• Roof life: gardens and green homes

  • Metal, wood, and ceramic have all proved themselves as worthy roofing components that are built to last even the harshest of elements. However, what if you’re looking for something a little different, a little more eye-catching, and a little more unconventional? Ever consider planting a tree on top of your home? Surprisingly, many other people have, and garden or green homes are becoming increasingly popular and viable options for helping the environment, reducing your living expenses, and for maximizing space in a small area. It may not be for everyone, but a living roof has many possibilities.

    Flat Roofing

    Okay, perhaps a flat slab on the top of your home doesn’t seem too appealing; after all, you don’t live in an office building. They tend to downplay the architecture of the overall home and can make it seem downright dowdy if done in poor taste. However, a flat roof also has one huge advantage that people in crowded cities have known for years—gardening.

    If you are deprived of a yard or simply want something a bit more unconventional, you can easily convert the top of your house into a small garden. This is a great option for people looking to grow their own supply of herbs or vegetables, or just those who need more space if they have limited property area. For those looking to save a few pennies, the lack of complex framework and tiles makes this a cost effective option. Flat roofing also looks great on modern architecture, and it is easy to revise and install solar panels. The downside is that you’ll want an attic space or similar located directly below as roofs can be weak in areas and severe damage can cause them to crumble straight down on whomever happens to be below. They also may not look appealing on all styles of housing. Roof life: gardens and green homes

    Green Roofing

    Sometimes confused with eco-friendly solar designs, green roofing is actually a bit more flashy and, well, greener. It is literally a living garden that caps your home in rolling vegetation, flowers, and even some friendly critters might take nest there. People living in the suburbs or urban areas will likely not be able to convince local council to allow them to start planting grass on top of their homes, but these can be quite stunning and useful in more isolated and country areas.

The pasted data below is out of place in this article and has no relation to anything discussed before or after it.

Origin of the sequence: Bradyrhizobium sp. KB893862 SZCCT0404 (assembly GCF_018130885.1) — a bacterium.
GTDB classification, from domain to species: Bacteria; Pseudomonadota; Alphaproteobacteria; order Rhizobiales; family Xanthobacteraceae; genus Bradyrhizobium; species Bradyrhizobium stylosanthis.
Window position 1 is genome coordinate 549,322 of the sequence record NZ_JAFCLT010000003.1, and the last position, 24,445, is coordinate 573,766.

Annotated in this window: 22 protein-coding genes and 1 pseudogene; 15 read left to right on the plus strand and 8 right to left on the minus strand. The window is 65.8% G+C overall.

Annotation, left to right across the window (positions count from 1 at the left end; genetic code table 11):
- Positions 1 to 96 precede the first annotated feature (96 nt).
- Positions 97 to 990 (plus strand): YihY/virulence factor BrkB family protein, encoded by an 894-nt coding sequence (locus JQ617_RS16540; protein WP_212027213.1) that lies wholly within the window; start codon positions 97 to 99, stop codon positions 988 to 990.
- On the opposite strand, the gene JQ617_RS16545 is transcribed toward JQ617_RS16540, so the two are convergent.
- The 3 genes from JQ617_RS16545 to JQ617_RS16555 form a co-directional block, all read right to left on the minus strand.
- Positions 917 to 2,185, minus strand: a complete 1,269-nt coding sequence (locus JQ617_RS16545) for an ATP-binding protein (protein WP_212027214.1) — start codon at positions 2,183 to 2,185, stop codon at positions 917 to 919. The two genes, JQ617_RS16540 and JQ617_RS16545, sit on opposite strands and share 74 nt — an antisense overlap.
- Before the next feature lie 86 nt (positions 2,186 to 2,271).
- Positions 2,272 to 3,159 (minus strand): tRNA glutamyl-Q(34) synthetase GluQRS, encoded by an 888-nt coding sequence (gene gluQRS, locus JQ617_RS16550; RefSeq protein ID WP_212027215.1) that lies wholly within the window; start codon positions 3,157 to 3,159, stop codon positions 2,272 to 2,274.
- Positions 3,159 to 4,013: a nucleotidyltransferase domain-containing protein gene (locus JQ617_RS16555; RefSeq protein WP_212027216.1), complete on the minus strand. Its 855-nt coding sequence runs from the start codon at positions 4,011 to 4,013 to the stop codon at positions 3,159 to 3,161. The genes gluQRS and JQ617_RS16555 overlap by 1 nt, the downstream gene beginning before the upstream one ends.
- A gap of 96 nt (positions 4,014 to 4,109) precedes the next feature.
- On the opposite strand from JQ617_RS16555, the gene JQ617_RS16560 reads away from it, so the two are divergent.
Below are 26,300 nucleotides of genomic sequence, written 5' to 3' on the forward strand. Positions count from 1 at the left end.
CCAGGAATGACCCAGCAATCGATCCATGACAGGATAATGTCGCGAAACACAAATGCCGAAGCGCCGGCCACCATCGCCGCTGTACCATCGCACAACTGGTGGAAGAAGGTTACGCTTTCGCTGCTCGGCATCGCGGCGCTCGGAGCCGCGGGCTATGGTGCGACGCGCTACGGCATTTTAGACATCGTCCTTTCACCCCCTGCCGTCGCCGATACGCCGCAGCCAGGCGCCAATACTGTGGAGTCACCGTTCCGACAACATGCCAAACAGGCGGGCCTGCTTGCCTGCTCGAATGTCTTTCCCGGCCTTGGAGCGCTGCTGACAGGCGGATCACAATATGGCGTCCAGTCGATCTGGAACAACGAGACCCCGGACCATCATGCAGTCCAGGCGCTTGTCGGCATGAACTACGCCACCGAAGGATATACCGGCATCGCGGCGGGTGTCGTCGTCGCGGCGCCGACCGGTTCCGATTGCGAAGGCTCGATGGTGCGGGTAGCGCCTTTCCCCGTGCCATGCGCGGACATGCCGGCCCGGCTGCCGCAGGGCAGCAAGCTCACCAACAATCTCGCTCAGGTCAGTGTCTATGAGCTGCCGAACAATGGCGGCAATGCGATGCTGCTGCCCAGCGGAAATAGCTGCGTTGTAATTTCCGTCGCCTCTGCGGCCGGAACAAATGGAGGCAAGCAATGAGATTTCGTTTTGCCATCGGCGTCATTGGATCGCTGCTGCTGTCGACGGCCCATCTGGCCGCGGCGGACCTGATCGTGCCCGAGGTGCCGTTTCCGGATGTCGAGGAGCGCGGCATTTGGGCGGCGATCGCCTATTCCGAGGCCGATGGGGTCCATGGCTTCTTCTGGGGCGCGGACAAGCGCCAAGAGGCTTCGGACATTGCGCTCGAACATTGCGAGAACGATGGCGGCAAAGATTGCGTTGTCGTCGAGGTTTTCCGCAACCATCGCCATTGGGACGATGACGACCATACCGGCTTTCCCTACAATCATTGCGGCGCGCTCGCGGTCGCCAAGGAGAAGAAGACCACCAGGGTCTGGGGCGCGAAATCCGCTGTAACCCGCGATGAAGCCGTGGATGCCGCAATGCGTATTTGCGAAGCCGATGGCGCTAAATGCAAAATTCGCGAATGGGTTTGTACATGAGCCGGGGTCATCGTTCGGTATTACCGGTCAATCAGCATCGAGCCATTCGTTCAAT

The benefits of a green roof include, a reduction in cooling and heating costs, filtration of pollutants in the air and rainwater, increase home value and longevity, and the creation of habitats for local wildlife. Creating this green environment isn’t as simple as throwing a pile of dirt and sowing some grass seeds though. You’ll need to have a carefully planned system that can support the roots, water, and soil. There are varying types of gardens you can create, including ones that are low maintenance and those that are steeped, depending on the architecture of the home. When choosing to install or revise your existing property, it would be wise to consult with professionals to help ensure success and sustainability.
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  • ABOUT THE AUTHOR

    A Boston Roofing company can work with you to determine the appropriate plan of action for your home. To find the appropriate company for you, visit: http://www.angieslist.com/
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